It is difficult to know whether Hamlet’s hesitancy in this scene truly stems from his desire to punish Claudius to the fullest extent or whether it is just a tactic to delay a violent act that Hamlet truly does not want to commit. Hamlet’s wish to uncover strong evidence of Claudius’s guilt before taking action was understandable, yet Hamlet now seeks the answers to abstract and ultimately unanswerable questions about the nature of the soul and divine justice. Ultimately, it's left up to the audience to decide whether Hamlet’s decision to spare Claudius in this moment stems from a desire for the perfect revenge or a reluctance to commit murder.
In scene 4, Hamlet’s desire for revenge unexpectedly fuels another’s quest for revenge. By killing Polonius, Hamlet has robbed Laertes of a loving father—just as Claudius once did to Hamlet. For the first time, Hamlet acts without thinking, but in his haste, he accidentally kills the wrong man. Though Hamlet’s immediate reaction to killing Polonius is quite callous, he later appears to regret his actions. This unexpected murder sets the stage for the intense and passionate tone of Hamlet and Gertrude’s conversation. Many scholars and productions of Hamlet interpret this tense scene between Hamlet and Gertrude from a Freudian perspective (this explains why this scene is often staged in a bedroom, though the stage directions indicate that it takes place in the queen’s “closet” or private rooms).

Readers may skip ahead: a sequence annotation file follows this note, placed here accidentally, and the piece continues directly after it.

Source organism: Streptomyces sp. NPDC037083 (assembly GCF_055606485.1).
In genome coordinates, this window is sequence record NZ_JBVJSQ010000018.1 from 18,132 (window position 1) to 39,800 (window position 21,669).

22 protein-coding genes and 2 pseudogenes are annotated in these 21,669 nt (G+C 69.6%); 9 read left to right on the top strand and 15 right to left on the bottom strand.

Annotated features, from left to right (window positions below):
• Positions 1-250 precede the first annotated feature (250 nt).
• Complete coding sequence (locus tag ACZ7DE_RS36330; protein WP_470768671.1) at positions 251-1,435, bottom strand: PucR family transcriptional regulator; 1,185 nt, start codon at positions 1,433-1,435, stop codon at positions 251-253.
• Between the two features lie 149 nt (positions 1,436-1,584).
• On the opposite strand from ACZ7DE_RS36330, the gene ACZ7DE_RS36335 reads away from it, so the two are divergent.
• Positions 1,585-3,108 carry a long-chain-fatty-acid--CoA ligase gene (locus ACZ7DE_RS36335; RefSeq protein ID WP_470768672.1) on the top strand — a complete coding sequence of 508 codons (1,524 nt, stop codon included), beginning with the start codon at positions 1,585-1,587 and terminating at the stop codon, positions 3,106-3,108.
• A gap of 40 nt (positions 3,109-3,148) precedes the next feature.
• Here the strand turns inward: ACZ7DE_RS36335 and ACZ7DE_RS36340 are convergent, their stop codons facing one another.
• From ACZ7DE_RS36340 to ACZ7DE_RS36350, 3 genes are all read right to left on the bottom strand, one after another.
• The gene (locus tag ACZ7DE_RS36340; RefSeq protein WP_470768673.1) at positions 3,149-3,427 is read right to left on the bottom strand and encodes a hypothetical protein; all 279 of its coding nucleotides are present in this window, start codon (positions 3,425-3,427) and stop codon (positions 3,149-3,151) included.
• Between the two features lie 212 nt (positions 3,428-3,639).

It is somewhat unclear what Hamlet wants from Gertrude: does he want her to admit her wrongdoing, or is he simply venting his feelings at her? In any case, Gertrude’s confused response to Hamlet’s insinuation that Claudius killed his father suggests she likely had no knowledge of Claudius’s treachery. Despite Gertrude’s apparent blamelessness, Hamlet continues to forcefully outline the faults in her behavior. His graphic references to sex (“In the rank sweat of an enseamed bed, / Stewed in corruption, honeying and making love”) have led many scholars to wonder whether Hamlet has an unconscious, incestual desire for his mother—what Freud called the “Oedipus Complex.” For her part, Gertrude is relatively passive in this scene, indicating that she, like Ophelia, is at the mercy of the powerful men surrounding her. When the ghost reappears, he is visible only to Hamlet, though Marcellus, Horatio, and Barnardo were all able to see the ghost in act I. Shakespeare’s decision here can be interpreted in a variety of ways: does Gertrude’s blindness to the ghost indicate her inability to see her own guilt? Is the ghost’s new invisibility to those other than Hamlet a sign that Hamlet has truly gone mad? Ultimately, Shakespeare leaves these questions open, allowing room for different interpretations.